Will Sargassum Become the New Plastic?

 Seagriculture EU 2024

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sargassum horneri

Plastic materials using sargassum horneri would have high economic efficiency in South Korea. Photo: Wikimedia/Totti

S​outh Korea has launched a state project to develop biodegradable marine bioplastic materials using seaweed such as sargassum horneri, a species of brown macroalgae called “devil weed” from China that damages sea farms almost every year.

Lim Chang-won reports in the AJU Business Daily that the Ministry of Oceans and Fisheries said it would develop eco-friendly plastic materials based on brown algae by 2026, in cooperation with Jung Gyoo-yeol, a professor of chemical engineering at Pohang University of Science and Technology.

The Ministry anticipates “a great industrial ripple effect,” saying that plastic materials using sargassum horneri as well as seaweed and kelp by-products would have high economic efficiency and an environmental protection effect. “It is an international trend to seek solutions to environmental pollution using marine biomass,” Jung Jae-kwan, a Ministry official in charge of marine and fishery life resources, said in a statement on June 7.

Based on strains that do not require a separate pretreatment process, the ministry said its project is aimed at developing technologies for producing itaconic acid, 3-Hydroxypropionic acid, and lactic acid, which are bioplastic materials with high industrial utilization.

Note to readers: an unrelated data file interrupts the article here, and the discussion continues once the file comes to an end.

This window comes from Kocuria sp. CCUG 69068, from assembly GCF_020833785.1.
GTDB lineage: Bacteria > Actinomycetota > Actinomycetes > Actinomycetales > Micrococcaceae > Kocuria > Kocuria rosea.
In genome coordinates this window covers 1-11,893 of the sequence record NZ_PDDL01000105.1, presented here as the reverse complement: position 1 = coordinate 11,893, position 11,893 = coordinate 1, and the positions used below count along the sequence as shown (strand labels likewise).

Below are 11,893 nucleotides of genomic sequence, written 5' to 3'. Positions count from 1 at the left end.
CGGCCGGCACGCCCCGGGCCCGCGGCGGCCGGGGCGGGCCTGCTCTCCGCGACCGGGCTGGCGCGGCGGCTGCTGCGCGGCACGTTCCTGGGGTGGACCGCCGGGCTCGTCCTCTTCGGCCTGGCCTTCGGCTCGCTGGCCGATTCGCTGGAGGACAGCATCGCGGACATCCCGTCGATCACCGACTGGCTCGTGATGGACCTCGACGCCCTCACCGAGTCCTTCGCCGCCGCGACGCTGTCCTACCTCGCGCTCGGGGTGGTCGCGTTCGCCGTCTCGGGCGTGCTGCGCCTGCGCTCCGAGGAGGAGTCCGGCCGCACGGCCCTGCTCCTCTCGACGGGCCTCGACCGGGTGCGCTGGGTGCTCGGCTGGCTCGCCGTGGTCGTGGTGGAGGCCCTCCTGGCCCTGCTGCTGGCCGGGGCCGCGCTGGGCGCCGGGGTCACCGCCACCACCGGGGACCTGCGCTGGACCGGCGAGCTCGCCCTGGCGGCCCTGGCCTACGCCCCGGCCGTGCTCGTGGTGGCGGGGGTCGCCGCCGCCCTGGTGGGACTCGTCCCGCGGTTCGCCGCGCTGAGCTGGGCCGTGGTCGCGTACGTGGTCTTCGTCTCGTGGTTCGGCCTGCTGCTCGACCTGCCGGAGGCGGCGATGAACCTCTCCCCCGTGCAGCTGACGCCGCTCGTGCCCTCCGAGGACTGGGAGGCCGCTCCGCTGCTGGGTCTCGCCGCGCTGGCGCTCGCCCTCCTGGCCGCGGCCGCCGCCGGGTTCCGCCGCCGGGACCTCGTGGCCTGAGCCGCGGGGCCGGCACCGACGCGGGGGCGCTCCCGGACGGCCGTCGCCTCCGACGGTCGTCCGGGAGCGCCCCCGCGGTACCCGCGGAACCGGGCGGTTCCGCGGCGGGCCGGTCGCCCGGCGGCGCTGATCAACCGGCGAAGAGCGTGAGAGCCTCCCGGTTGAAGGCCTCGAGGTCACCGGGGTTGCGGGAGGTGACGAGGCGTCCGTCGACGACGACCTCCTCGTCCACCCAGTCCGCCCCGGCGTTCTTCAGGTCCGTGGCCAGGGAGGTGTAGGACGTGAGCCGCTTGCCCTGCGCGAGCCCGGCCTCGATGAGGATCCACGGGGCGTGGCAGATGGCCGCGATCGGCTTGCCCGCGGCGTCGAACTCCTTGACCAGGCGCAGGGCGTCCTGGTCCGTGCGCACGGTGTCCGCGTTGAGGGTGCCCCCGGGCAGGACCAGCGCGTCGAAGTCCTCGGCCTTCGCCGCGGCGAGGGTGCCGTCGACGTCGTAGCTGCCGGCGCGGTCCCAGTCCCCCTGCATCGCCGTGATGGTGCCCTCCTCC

Iaconic acid is primarily used as a co-monomer in the production of acrylonitrile butadiene styrene and acrylate latexes with applications in the paper and architectural coating industry. 3-Hydroxypropionic acid is used in the industrial production of various chemicals such as acrylates. Lactic acid is used as a synthetic intermediate in many organic synthesis industries and in various biochemical industries.

The ministry said that researchers would develop monomer blending technology to have the properties of plastics required for each use. This will compensate for the shortcomings of eco-friendly plastics that have degraded properties compared to petroleum-based plastic products.

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